Google Data Studio and Tableau are both packed with data analytics features and business intelligence capabilities that help organizations gain insights – and innovate. Clearly, as businesses focus on digital transformation, this ability to mine data for knowledge and guidance is critical.
Both Google Data Studio and Tableau offer attractive dashboards with rich graphics, and they’re both adept at ingesting, manipulating and processing data. GDS and Tableau are two of the key tools used as data analytics trends reshape business.
However, there are also key differences in these data analytics applications. Sorting through the various options – along with strengths and weaknesses – is critical. Depending on your organization’s IT framework, your budget and how it approaches BI and analytics, either Google Data Studio and Tableau may stand out.
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Google Data Studio vs. Tableau: Feature Comparison
It’s no surprise that Google Data Studio works best with Google software, tools and systems, including BigQuery, Google Analytics and Firebase. Native support for many of its own data formats makes GDS a natural choice for organizations that rely on Google Cloud and various other Google apps. Integrations are simple and work well.
However, using the platform with other software and tools can present challenges – including the need to rely on third party connectors and integration tools, sometimes available at an additional cost. For instance, the platform does not natively support Microsoft Excel files. Importing them requires additional steps and manipulation, including converting them to a Google Sheet document or a CSV file.
Google Data Cloud also doesn’t always play nicely with other vendor’s cloud data. Importing this data into GDS may also require additional steps or software. On the upside, the platform integrates with upwards of 150 cloud SQL, e-commerce and digital advertising platforms.
It’s no accident that Tableau has emerged as a leading data analytics solution. The application connects to a vast array of data sources, including Microsoft Excel, SQL Server, Google BigQuery, Snowflake, SAP HANA, Salesforce, Splunk and Amazon Redshift.
Furthermore, Tableau is equally adept at grabbing data from all the major players in the cloud-based data storage space, including Google Drive, Microsoft OneDrive, Dropbox and Box. Another advantage of Tableau is that it’s part of Salesforce. As a result, the BI software connects and integrates with Salesforce at a deep level. One of the strengths of Tableau is that it also seamlessly integrates with Slack and has a variety of other connectors designed for data science, business applications and other tasks.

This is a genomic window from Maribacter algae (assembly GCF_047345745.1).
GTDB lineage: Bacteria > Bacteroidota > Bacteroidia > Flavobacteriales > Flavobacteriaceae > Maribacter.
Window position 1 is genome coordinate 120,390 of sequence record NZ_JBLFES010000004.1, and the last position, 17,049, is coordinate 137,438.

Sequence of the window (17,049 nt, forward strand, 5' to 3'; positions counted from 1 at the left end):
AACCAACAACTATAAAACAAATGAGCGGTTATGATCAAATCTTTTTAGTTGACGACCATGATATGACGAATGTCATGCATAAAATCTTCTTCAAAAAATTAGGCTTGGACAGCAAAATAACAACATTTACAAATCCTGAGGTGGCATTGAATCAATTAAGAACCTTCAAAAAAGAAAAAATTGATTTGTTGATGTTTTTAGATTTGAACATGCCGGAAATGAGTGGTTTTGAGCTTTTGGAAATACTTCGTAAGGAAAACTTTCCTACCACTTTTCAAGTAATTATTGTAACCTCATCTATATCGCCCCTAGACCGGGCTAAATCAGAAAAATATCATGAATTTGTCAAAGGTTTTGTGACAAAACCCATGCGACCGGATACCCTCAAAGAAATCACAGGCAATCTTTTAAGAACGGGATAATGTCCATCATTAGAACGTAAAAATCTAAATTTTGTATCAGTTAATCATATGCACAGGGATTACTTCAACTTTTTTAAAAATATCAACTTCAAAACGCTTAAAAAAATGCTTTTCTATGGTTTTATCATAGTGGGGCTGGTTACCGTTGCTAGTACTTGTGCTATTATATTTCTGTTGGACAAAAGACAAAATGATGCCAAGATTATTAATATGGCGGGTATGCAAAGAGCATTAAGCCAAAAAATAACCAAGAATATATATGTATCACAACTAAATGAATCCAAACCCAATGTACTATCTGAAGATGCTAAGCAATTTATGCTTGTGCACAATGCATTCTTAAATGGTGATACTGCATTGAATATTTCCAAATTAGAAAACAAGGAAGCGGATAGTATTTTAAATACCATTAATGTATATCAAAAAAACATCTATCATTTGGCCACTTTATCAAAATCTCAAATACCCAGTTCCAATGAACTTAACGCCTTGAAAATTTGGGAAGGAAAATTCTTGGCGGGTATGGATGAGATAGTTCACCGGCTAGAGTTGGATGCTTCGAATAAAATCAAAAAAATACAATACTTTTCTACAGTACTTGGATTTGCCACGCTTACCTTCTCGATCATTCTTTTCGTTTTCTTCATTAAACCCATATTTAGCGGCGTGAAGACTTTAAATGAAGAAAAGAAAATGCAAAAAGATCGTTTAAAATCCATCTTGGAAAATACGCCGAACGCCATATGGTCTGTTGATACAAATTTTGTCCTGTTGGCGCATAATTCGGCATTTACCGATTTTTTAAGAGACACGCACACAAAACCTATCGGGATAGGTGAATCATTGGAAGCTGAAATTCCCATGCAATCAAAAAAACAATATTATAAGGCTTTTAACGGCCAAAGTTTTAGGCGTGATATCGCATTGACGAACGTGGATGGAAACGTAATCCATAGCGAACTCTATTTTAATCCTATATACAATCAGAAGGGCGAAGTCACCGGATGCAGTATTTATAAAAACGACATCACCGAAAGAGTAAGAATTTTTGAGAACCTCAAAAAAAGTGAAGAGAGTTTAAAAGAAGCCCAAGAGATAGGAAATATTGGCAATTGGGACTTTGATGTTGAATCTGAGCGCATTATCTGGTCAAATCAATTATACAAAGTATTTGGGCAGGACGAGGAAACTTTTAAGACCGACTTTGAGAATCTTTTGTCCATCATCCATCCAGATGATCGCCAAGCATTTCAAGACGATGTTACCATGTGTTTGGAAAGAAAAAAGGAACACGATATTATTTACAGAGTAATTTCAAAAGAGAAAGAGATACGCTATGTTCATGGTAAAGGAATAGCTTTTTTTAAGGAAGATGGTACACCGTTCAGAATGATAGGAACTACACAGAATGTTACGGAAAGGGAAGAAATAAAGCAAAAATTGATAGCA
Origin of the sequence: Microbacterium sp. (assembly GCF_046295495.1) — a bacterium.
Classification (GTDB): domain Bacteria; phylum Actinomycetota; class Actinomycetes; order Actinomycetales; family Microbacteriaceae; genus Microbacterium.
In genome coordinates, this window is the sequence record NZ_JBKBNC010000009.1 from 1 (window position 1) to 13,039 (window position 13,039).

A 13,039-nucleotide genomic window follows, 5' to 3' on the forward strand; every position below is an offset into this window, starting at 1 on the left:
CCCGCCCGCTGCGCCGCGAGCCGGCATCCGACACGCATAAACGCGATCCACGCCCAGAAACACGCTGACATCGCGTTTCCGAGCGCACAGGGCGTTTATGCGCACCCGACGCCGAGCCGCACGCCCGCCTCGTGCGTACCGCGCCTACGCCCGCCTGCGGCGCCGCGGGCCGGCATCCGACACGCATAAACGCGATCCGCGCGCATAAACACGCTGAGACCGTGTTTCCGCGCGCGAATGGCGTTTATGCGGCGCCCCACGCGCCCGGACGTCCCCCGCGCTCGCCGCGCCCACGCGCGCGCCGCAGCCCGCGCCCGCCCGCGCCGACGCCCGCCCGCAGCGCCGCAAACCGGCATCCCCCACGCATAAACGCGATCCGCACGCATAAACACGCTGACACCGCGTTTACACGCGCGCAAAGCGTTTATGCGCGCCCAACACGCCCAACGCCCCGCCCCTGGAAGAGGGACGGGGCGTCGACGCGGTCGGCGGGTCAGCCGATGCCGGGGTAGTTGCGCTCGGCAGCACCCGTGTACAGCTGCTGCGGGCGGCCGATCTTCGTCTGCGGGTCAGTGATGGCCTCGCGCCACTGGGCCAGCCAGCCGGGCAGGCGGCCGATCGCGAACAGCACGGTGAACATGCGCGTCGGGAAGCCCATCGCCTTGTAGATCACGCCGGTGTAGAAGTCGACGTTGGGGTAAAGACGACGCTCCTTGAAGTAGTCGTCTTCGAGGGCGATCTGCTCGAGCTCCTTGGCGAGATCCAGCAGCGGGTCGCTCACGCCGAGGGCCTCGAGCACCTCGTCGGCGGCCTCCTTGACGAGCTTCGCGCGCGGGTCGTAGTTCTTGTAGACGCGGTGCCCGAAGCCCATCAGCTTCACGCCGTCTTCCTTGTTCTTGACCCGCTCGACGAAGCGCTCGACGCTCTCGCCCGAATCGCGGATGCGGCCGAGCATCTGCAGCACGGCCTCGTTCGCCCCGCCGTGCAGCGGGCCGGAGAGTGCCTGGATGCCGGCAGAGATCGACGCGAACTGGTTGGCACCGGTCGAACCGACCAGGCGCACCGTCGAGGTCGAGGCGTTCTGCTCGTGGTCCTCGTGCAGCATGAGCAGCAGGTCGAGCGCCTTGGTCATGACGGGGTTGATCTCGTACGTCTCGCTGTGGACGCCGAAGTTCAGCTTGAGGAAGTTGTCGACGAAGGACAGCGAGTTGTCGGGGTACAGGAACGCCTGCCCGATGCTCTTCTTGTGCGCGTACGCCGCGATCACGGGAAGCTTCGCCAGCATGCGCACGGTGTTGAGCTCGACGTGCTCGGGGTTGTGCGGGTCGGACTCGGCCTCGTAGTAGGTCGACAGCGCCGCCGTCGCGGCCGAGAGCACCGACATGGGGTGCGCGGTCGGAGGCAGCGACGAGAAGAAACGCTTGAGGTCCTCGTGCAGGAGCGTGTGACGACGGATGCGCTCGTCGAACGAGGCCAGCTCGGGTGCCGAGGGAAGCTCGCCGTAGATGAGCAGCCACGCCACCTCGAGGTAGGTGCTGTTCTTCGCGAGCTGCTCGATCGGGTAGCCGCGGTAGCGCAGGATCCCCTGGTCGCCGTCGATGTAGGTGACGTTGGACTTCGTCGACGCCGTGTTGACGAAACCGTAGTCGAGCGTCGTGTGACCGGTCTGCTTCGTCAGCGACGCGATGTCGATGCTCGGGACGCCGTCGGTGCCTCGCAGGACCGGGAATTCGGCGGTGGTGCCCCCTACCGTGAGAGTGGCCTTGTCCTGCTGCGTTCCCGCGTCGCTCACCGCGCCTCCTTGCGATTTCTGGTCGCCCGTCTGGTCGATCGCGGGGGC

Tableau is equipped to ingest large volumes of data and delivers models on Windows, Macs, iOS and Android devices. Its versatility – including integrations with various dashboards and web portals – is a big plus.
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A dashboard in Google Data Studio.
Google Data Studio vs. Tableau: Comparing Data Visualization
Google Data Studio’s TBI and data visualization solution is adept at delivering attractive charts, graphics, geo maps, heat maps, bullet charts, pie charts, pivot tables, scorecards and numerous other representations. It offers dashboards that tie together various data sources and data streams, typically from Google applications or online advertising data sources.
This makes it ideal for viewing business and marketing metrics that are more digitally focused, including things like ad spend, site traffic, and search rankings. GDS allows users to customize reports and dashboards, including adding logos, icons and other properties.
GDS also delivers built-in comparison features that make it easy to view changes over time. However, the solution requires an Internet connection to operate effectively, and it only supports about 50 major functions – much less than Tableau.
Tableau’s data visualization platform has emerged as a market leader for a very clear reason: it transforms data into attractive and useful charts, graphics, infographics, heat maps, cluster maps and much more. The platform – which is designed for both data scientists and casual business users – makes it possible to create, modify and adapt visuals to match nearly any need or situation.
Tableau includes powerful interactive visual exploration and analytics and dashboard tools. However, the powerful visualization features that Tableau offers also come at a price: the platform is complex. It has a much steeper learning curve than GDS. It’s best suited for medium to large enterprises that have more sophisticated requirements and staff dedicated to generating visuals.
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A dashboard in Tableau.
Google Data Studio vs. Tableau: Functionality Comparison
An advantage of Google Data Studio is that it delivers a simple and clean interface that’s relatively easy to use. The disadvantage is that the platform doesn’t accommodate the highly complex functionality, interactivity and reporting that Tableau supports.
Nevertheless, GDS is a flexible and powerful BI tool. The cloud-based solution is fast and efficient, and it includes excellent automation features, including scheduled updates and reporting. It also allows limited customizations for those who don’t mind working with code. Finally, because GDS resides in the cloud, Google constantly updates the solution and adds new features.